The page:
Is this it? Have I finally found that elusive magic pain killer?


Living a full life comes at a price. Among many other symptoms, I suffer from extreme fatigue and debilitating headaches.

Spending my life hiding a darkened room is not an option. I will not surrender to my damaged brain.

I recently returned from an exhausting and wonderful trip. I landed in the U.S. with a goofy smile and the early signs of an excruciating headache.

Because of the ongoing threat of brain bleeds, I have to stay away from any meds that increase the risk. Pain killers with blood thinning properties such as Advil and Aspirin are off limits, as are those that constrict bloods vessels around the brain. The headaches are horrendous, but the chance of another bleed is unthinkable.

As a brain injury survivor, I am hypersensitive to anything that causes neurological effects. I can’t take any controlled substances, such as morphine and vicodin.

Tylenol, my one remaining choice, doesn’t touch my headaches—I might as well take a placebo.

Since none of the usual pain killers work, I’ve resorted to experimenting with natural remedies.

A friend mentioned her success with ginger. When I complained that neither ginger tea nor capsules helped, she suggested crystallized ginger. It was effective—it took care of even the worst of headaches.

I was sure I found my wonder-drug. But several months later, ginger stopped working, completely, for no apparent reason.

My chiropractor urged me to experiment with turmeric, an anti inflammatory. No, it was no wonder-drug. But it usually took the edge off the pain, allowing me to function at an acceptable level. But like ginger, it too, stopped working after a while.

I continued my search—there had to be something out there.

Taking the advice of a fellow headache sufferer, I am now experimenting with CBD (cannabidiol) hemp oil. Though marijuana and hemp are both forms of the cannabis plant and have similar healing properties, unlike marijuana, hemp does not bring on a high, and is legal in all fifty states.

It worked! Like a charm! Once again, I was headache-free. Not only did it take care of even the worst headaches, it acted swiftly.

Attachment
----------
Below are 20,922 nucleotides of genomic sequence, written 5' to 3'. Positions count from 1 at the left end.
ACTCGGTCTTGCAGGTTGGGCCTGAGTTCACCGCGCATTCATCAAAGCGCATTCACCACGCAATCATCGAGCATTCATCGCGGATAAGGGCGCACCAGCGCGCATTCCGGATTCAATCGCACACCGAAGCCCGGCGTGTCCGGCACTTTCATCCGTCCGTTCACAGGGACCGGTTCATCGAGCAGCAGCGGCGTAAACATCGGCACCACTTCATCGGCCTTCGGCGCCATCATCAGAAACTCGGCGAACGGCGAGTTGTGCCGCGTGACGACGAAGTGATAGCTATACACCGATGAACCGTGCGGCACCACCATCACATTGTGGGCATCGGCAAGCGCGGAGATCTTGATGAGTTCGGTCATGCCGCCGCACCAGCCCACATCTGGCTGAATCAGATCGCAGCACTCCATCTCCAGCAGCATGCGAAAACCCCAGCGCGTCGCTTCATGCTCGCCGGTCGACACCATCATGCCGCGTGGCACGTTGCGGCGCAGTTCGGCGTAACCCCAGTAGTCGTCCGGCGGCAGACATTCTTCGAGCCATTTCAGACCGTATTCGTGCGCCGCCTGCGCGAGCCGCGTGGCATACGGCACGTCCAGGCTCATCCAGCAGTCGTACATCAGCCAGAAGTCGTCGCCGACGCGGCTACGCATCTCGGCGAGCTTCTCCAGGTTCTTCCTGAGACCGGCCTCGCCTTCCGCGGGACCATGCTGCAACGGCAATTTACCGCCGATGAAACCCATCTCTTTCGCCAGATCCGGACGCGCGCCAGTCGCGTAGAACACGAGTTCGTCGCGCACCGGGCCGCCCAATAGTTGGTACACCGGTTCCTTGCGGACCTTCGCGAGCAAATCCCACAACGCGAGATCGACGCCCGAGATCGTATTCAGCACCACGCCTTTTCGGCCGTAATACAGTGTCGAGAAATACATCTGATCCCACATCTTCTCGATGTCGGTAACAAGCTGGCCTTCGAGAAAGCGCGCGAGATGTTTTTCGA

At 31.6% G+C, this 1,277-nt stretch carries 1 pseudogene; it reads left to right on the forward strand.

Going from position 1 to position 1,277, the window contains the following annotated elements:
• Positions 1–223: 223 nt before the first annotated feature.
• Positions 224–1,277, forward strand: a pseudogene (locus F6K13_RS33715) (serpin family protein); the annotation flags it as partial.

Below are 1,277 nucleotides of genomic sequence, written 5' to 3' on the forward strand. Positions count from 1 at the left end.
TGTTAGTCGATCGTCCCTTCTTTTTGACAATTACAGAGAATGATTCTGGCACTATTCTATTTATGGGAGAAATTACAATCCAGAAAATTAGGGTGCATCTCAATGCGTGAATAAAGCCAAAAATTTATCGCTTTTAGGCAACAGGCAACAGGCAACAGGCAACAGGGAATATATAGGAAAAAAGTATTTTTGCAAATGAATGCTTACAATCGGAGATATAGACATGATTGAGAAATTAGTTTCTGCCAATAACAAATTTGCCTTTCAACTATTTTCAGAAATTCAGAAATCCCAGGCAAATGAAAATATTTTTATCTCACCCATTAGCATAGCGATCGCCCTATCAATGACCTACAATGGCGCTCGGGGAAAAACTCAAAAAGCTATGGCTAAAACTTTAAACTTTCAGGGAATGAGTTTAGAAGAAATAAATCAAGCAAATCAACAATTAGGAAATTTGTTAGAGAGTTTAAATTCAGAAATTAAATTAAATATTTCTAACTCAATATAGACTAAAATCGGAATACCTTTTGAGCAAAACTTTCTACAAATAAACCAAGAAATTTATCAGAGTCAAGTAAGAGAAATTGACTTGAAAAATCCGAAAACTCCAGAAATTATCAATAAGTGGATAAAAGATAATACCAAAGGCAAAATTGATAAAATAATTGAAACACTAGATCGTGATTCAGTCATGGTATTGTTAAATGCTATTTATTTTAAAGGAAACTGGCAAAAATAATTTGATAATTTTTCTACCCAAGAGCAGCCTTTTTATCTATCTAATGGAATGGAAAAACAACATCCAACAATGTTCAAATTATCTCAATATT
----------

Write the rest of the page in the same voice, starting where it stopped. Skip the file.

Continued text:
About to embark on a trip, I stopped off at the nearby apothecary to replenish my supply, and discovered CBD chewing gum, at 10 mg per tablet. Unlike the oil, it did not taste vile, and would not be at risk of spilling—it would be perfect. It was perfect. Though exhausted during the trip, I was able push on, enjoying myself as I hadn’t in years.

Back home, the CBD continued to be effective.

Until yesterday. I woke up with a headache. I chewed some CBD gum—nothing. I took a dropper full of CBD oil—no effect. And the headache kept worsening. Ever hopeful, I alternated between gum and oil throughout the day. By lunchtime, the pain overwhelmed my entire being. I lay in bed, the blinds lowered, dozing fitfully, occasionally whimpering.

From past experience, I knew I’d be spending the next couple of days in bed until the headache ran its course. But come evening, the pain suddenly switched from all consuming to nothing.

This morning, waking to a slight headache, I popped a piece of gum into my mouth. So far so good.

Have I found an effective treatment after all?

Teach the Children

I paused, took a deep breath, then read through the problem again. It still looked like a tangle of black yarn with no beginning and no end.


Okay, okay, I can do this. Line by line. Sentence by sentence.

I read the first sentence: “An island is 2 miles due north of its closest point along a straight shoreline.” Oh God! What the hell does that mean?

“Closest point along…” What? There’s no way I can figure this out.

I felt my heart pounding in my chest. C’mon, breathe.

What if I draw a picture?

“An island...” I could do that.

“2 miles due north of its closest…” Another deep breath. Perhaps if I skip ahead.

“a straight shoreline.” I could draw a straight shoreline.

I reread the first part of the sentence. Oh, the island is north of the shoreline. I adjusted the drawing—shoreline on the bottom, island above it. Oh, 2 miles above it.

Bit by bit, I managed to make sense of the problem, every so often having to inhale deeply to prevent myself from panicking. Once I completed the picture, I figured out how to translate it into variables and equations. Solving it was a piece of cake, I’d already mastered implicit differentiation.

Before the brain surgeries, I would have flown through the problem, thinking it through as I read it, sketching the picture quickly while incorporating the variables into the picture, then writing the equations without any hesitation.

The filters responsible for processing input were damaged by my brain surgeries—pieces of information often carry the same value. My brain had trouble sorting through large volumes of data. I now thought more slowly, much more slowly. Seeing the bigger picture was more of a challenge—I had to think through each piece of the puzzle before I was able to understand how it fit it into the puzzle as a whole. I had to take one step at a time. There were no shortcuts.